Minor references indexed, 1890's, not copied
Pg.474-5: HARVEY DUNCAN, farmer, native of Fulton Co. IL, born Jan. 30, 1854; parents were Solomon and Rebecca Duncan, born in KY. The mother's family came from VA. Harvey Duncan one of 9 children: David, Molly, Beal, Anna Herrell, John, Harvey, Lida Taylor, James (decd.), and 2 died in infancy. In autumn 1870 family to Montgomery Co.; purchased claim at Independence; contested, settled 4 years later in favor of Solomon Duncan. Soon after, Harvey located claim next to his father. Harvey Duncan married Edith Drenner, native of IL, dau. of Jacob & Mary Drenner of VA; 4 children: Lina a teacher, Grace, Jay S., and John W. Republican.
Pg.504-5: JOHN DUNCAN; arrived 1880 Montgomery Co., born Fulton Co. IL 1852; parents were Solomon and Rebecca (Emerine) Duncan; parents originally from Blue Grass State and were farmers as were their ancestors. Maternal grandfather was resident of eastern KY, living where is now the city of Lexington [Fayette Co.], later removed to Montgomery Co. (KS). John Duncan married 1878 to Miss Allie Hart, dau. of Richard and Gertrude (Walker) Hart, born VT; Richard Hart native of VA, now deceased, wife still resides in IL at very advanced age. Mr. & Mrs. Duncan have 3 children: Homer, eldest son, m. Nellie Davis, dau. of John & Mary Davis, have child Bessie; Lottie, elder dau. residing at home; Edna, youngest, school girl at home. (MAD: Solomon Duncan mar. Rebecca Amerine 2/25/1845 Madison Co. KY)
1883 "History of the State of Kansas : containing a full account of its growth from an uninhabited territory to a wealthy and important state; of its early settlements; a supplementary history and description of its counties, cities, towns and villages, their advantages, industries and commerce, to which are added biographical sketches and portraits of prominent men and early settlers" ed. by William G. Cutler, A.T. Andreas; pub. Chicago : A.T. Andreas (FHL book 978.1 H2hi 1976 & v.2; FHL film 982,248 items 1-2)
Pg.1569: Montgomery Co., Independence. WILLIAM DUNKIN, attorney, is a native of Virginia, born April 7, 1846; educated at Morgantown Academy (now university of West Virginia). He located at Lawrence, Kan., in February, 1872, where he read law nearly one year with Thacher & Banks, and was here admitted to the bar in March, 1873. He settled at Independence, Kan., April 1, 1873, where he enjoys a large and lucrative practice; was admitted to practice in the Supreme Court in January, 1874. He has been Mayor of Independence and prominently identified with the material interests of the city ever since he located here. Mr. Dunkin was married, at Kalamazoo, Mich., October 18, 1876, to Miss Lillie R?. Hud? (MAD: poor copy), who was born in Connecticut but reared in Kalamazoo, Mich. They have two children -- Floy and Cora.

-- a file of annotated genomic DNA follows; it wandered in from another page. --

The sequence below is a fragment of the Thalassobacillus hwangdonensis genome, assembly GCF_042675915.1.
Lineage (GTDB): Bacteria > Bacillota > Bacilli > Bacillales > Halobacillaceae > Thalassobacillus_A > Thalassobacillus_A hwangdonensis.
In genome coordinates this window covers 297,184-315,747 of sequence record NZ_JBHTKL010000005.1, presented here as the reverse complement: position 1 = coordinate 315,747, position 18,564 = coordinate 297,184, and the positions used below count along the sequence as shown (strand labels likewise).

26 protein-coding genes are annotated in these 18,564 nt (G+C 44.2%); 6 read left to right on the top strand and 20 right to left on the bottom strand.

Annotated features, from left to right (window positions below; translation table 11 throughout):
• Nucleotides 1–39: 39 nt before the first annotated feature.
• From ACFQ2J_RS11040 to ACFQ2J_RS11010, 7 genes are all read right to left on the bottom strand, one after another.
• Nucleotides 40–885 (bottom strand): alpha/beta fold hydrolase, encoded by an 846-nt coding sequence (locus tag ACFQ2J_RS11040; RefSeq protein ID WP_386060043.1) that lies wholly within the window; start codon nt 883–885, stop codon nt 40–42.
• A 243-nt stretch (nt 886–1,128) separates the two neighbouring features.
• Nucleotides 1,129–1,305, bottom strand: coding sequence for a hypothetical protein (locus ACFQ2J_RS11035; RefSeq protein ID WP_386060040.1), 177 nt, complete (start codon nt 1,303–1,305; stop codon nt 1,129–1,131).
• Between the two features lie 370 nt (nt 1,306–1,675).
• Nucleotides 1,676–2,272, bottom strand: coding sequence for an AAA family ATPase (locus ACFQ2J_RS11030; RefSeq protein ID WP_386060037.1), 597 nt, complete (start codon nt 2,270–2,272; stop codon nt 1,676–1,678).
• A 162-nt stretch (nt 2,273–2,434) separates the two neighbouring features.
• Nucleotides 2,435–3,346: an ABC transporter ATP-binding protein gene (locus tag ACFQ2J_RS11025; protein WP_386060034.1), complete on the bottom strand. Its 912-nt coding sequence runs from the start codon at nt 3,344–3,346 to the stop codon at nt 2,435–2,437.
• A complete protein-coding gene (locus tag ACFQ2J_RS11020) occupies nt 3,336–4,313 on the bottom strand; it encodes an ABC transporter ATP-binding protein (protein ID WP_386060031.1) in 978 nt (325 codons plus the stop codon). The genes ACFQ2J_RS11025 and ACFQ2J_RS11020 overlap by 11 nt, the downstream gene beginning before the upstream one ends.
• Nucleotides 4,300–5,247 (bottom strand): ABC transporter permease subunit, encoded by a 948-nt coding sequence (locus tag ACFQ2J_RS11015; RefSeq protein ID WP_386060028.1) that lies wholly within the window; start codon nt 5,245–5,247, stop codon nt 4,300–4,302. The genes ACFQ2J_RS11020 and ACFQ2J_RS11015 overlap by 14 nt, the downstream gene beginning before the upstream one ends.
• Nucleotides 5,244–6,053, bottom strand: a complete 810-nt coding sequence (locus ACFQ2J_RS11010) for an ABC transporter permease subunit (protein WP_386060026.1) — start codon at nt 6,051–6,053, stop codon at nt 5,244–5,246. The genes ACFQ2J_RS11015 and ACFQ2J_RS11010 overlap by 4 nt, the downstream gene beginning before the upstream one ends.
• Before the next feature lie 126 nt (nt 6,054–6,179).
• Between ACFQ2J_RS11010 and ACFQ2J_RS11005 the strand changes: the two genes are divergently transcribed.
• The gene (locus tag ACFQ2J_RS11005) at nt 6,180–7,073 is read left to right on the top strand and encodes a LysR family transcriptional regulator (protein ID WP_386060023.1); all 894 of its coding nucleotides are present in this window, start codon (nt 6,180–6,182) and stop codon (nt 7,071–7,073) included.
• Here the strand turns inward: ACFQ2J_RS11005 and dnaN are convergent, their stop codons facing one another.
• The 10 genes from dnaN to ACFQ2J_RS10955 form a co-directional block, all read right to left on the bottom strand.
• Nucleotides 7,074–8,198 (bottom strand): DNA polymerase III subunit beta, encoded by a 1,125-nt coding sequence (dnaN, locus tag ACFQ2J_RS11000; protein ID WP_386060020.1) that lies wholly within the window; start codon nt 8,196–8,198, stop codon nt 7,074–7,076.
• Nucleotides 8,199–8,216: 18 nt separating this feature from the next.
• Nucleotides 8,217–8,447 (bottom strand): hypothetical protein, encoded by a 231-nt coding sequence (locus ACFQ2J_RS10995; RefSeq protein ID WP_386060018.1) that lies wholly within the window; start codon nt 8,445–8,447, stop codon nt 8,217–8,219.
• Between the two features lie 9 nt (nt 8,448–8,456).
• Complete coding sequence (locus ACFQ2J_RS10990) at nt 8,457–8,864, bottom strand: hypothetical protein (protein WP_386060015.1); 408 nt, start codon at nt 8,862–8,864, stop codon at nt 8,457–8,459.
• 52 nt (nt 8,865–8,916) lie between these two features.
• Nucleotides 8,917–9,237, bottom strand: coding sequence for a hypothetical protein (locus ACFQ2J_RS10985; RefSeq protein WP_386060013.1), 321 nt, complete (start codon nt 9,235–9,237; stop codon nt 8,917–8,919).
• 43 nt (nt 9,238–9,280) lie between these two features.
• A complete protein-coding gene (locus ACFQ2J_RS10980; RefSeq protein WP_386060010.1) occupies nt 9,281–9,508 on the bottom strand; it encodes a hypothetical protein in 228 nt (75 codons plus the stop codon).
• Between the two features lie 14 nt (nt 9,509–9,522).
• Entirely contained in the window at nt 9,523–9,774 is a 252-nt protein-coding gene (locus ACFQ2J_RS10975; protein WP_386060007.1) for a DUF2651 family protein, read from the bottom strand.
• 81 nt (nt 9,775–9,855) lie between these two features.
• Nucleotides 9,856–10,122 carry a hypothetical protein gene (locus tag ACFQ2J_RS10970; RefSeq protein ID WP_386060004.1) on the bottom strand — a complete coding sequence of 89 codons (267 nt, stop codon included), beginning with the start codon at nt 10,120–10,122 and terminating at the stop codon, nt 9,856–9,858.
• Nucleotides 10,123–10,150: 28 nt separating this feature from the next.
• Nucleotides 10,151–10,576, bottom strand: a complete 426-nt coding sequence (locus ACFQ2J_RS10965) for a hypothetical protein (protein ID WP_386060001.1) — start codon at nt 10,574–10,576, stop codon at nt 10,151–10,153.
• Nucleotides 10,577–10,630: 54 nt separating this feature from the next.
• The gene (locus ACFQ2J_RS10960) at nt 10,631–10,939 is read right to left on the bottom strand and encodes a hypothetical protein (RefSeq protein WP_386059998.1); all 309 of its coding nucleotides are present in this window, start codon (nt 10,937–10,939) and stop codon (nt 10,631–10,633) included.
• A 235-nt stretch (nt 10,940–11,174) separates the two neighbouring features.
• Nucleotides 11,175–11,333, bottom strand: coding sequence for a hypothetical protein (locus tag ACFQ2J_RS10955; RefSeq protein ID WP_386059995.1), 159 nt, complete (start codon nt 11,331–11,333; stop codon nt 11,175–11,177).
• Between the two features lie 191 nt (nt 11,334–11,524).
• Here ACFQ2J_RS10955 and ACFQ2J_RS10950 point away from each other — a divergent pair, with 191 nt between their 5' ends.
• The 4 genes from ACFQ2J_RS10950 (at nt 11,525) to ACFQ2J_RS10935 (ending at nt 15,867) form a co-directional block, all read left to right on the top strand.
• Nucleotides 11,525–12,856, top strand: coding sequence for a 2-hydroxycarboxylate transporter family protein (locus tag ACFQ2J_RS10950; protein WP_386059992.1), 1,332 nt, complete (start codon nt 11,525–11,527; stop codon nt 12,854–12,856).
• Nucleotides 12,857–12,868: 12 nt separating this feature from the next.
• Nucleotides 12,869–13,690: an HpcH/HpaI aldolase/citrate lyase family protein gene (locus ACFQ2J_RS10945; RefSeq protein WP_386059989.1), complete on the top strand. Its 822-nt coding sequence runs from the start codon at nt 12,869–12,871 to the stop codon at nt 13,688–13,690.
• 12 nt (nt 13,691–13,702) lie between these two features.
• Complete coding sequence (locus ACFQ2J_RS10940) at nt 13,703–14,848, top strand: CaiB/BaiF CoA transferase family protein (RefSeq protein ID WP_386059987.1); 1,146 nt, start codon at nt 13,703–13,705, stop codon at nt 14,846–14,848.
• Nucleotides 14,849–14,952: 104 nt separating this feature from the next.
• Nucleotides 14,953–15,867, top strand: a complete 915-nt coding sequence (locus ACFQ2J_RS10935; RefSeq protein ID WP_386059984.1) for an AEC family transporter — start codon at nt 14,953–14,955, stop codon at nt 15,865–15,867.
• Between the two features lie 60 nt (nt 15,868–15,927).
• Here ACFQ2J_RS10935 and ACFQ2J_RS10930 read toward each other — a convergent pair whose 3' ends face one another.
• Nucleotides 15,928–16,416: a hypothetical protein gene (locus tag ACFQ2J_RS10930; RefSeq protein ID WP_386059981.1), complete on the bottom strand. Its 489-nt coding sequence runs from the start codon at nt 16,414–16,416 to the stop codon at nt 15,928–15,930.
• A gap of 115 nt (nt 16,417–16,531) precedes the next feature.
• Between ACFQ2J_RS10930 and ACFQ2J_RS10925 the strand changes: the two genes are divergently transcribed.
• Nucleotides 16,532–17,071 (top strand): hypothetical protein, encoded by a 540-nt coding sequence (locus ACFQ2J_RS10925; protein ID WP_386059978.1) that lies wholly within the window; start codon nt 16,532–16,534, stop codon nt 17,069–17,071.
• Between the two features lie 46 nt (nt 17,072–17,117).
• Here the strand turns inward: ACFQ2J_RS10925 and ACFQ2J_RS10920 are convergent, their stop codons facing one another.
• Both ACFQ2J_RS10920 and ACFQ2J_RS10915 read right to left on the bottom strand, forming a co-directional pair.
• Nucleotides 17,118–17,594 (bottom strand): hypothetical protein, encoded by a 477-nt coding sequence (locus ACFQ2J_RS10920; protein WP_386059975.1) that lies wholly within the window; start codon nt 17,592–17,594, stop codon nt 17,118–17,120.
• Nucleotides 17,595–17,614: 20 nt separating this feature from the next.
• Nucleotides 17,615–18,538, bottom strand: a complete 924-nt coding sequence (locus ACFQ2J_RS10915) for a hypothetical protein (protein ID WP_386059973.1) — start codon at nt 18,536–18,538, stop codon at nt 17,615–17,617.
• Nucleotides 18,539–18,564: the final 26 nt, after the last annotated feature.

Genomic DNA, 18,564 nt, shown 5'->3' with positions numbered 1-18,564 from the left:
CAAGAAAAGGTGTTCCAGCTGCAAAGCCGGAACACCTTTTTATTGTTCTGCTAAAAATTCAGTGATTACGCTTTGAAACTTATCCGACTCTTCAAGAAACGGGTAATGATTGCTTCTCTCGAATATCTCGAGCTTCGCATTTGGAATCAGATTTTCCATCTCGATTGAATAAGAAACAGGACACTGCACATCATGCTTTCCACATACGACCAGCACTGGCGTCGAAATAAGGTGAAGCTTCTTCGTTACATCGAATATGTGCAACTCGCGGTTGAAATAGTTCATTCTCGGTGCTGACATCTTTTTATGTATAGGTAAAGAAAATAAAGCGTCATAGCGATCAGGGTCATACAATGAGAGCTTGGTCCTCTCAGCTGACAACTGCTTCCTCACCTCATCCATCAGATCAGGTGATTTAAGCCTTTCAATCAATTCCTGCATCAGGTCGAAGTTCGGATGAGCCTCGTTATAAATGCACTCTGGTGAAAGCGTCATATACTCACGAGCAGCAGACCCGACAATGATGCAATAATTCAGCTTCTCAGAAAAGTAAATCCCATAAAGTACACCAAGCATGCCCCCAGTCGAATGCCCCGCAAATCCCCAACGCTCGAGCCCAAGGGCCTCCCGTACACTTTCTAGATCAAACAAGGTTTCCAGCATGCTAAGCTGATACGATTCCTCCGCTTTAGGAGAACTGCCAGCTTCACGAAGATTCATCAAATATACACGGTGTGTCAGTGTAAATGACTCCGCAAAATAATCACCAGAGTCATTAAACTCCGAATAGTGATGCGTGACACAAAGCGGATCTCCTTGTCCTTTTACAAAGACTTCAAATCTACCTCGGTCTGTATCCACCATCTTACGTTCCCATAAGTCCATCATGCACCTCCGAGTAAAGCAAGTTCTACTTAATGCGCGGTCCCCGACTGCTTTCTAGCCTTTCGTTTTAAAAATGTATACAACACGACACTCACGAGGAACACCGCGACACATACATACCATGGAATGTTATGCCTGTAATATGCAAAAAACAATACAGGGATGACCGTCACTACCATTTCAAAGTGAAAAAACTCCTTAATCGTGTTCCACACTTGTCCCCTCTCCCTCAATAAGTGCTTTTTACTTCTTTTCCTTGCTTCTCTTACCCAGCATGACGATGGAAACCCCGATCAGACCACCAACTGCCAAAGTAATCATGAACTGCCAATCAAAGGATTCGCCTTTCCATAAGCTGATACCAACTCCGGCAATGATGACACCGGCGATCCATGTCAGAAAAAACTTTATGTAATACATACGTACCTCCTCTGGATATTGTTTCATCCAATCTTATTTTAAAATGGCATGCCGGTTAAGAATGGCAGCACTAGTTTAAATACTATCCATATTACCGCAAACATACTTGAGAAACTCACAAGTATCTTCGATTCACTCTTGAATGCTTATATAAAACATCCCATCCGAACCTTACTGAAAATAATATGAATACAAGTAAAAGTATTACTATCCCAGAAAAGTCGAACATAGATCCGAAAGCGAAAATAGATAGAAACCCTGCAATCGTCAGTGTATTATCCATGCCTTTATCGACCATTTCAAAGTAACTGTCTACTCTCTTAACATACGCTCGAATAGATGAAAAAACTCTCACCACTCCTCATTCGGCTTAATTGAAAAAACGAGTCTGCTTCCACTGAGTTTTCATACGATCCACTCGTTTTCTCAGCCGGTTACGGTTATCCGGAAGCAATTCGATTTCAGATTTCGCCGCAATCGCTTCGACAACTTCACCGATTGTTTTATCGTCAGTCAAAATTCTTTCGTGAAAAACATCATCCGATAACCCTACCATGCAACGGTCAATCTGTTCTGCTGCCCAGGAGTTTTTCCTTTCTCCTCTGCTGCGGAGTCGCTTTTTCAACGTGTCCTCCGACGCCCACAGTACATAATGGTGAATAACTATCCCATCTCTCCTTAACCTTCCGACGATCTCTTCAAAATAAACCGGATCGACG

c1912 "Kansas : a cyclopedia of state history, embracing events, institutions, industries, counties, cities, towns, prominent persons, etc... with a supplementary volume devoted to selected personal history and reminiscence." Vol.I-II ed. by Frank Wilson Blackmar; Supplementary Volume (Vol.III) Parts 1-2; pub. Chicago : Standard Pub. Co. (FHL film 1,000,028)
Supplementary Vol.(III), pg.136-139: WILLIAM DUNKIN, of Independence [Montgomery Co.], Kan., became a law student in the office of Thacher & Banks, at Lawrence, Kan., in March, 1872. About one year thereafter, through the kind influence of Judge N.T. Stephens, then associated with the firm of Thacher & Banks, at Lawrence, Kan., in March, 1872. About one year thereafter, through the kind influence of Judge N.T. Stephens, then associated with the firm of Thacher & Banks, Mr. Dunkin was admitted to the bar of Douglas county, and thereafter, on April 1, 1873, opened a law office and entered upon the practice of his profession at Independence, Kan. He has since then continuously occupied the same office. At the time he located at Independence he was wholly unacquainted in the county and spent the first few months in assiduous study, with little or no professional work.
He was then appointed city attorney and at once vigorously took up the pending litigation concerning the entry of the town site, the patent to which had been for several years withheld on account of contests between the city and claimants to portions of it. The next year (1874) he became a candidate on the Democratic ticket for county attorney. ... After his unsuccessful race for county attorney Mr. Dunkin soon acquired a lucrative practice, singularly, in a large measure, from political opponents. In 1876 he married Miss Elizabeth Browning Hull, of Kalamazoo, Mich. She is a native of Stonington, Conn. Their children are Florence E., Cora Hull Kimble (nee Dunkin), and William Latham, all residents of Independence, Kan. In 1877 Mr. Dunkin was elected by an overwhelming majority over Judge James DeLong as mayor of Independence, and shortly afterwards, through the aid of Senator John J. Ingalls, secured the patent to the town site, which had been held back by the contests and litigation for six or seven years. ... At the end of his term Mr. Dunkin declined to become a candidate for reelection ... In 1888, while spending the summer with his family on Lake Michigan, and over his telegraphic protest to the Democratic convention, Mr. Dunkin was nominated as a candidate for state senator. He was defeated by something less than 400 plurality, while the Republican ticket carried the county by over 1,000. During his residence at Independence he has accumulated a comfortable fortune, consisting largely of a number of river bottom farms, business and residence buildings in the city and elsewhere, and personal property, to the management of which his time is in the main devoted.